“What  about all those famous people online and on TV? Aren’t they brands?” The answer is, “No, they’re celebrities.” Being a celebrity does not QED a “brand” make. Models in fragrance or cosmetic ads are not brands. They are a subset of celebrities. Famous and beautiful, hired to impart imagery to products, but are not, in and of themselves, the brand. Eminent or legendary businessmen are not brands. Elon Musk and Richard Branson are not brands. They’re entrepreneurs who created brands like Tesla and Virgin. There are businesspeople who founded brands like Proctor & Gamble or Henry Ford or Coco Chanel. And how brands like those have been managed will determine whether they are now “Category Placeholders” or “21st Century Brands.”

“Everything-is-a-brand” plays well in classrooms and Tweets and on refrigerator magnets. In the real marketplace, however, today’s marketers must be able to accurately pinpoint their products’ and services’ brand bona fides. By doing so they can more effectively and strategically plan, promote, market – even price – on the basis of a products’ real status as a “brand.”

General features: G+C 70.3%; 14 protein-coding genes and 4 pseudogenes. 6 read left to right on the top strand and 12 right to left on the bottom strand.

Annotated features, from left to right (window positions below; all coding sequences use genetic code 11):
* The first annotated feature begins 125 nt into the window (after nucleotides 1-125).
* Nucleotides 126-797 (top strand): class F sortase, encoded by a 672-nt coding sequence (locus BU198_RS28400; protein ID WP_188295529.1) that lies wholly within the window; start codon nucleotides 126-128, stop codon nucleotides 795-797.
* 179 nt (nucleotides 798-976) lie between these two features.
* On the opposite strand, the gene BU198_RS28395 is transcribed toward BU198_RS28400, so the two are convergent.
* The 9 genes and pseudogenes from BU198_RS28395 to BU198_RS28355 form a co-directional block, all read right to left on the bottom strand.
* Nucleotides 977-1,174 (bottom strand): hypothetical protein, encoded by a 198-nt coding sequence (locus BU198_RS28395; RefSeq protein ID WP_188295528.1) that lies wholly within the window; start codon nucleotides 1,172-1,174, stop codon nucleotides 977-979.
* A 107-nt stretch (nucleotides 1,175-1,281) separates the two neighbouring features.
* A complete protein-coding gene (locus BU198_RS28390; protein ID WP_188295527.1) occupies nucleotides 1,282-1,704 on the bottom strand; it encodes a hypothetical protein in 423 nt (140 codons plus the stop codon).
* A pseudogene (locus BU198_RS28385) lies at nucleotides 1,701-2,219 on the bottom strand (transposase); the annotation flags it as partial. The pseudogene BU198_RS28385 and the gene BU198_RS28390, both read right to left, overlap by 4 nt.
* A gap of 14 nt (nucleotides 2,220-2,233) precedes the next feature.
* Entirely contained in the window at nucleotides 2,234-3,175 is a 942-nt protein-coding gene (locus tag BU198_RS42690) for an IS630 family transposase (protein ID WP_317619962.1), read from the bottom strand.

Ask yourself these questions: What do you offer beyond primacy-of product? How are you different and differentiated? Do you represent meaningful, resonant values to consumers? Are you emotionally engaging? Are you able to meet or exceed expectations consumers hold for their conception of the Category Ideal?

How you answer these questions – and where you fall on the Commodity-to-Human Brand Continuum – determines the answer to the ultimate question, “Are you really a brand?”

Robert PassikoffRobert Passikoff is founder and CEO of Brand Keys. He has received several awards for market research innovation including the prestigious Gold Ogilvy Award and is the author of 3 marketing and branding books including the best-seller, Predicting Market Success.  Robert is also a frequent contributor to TheCustomer.

Photo by stefan moertl on Unsplash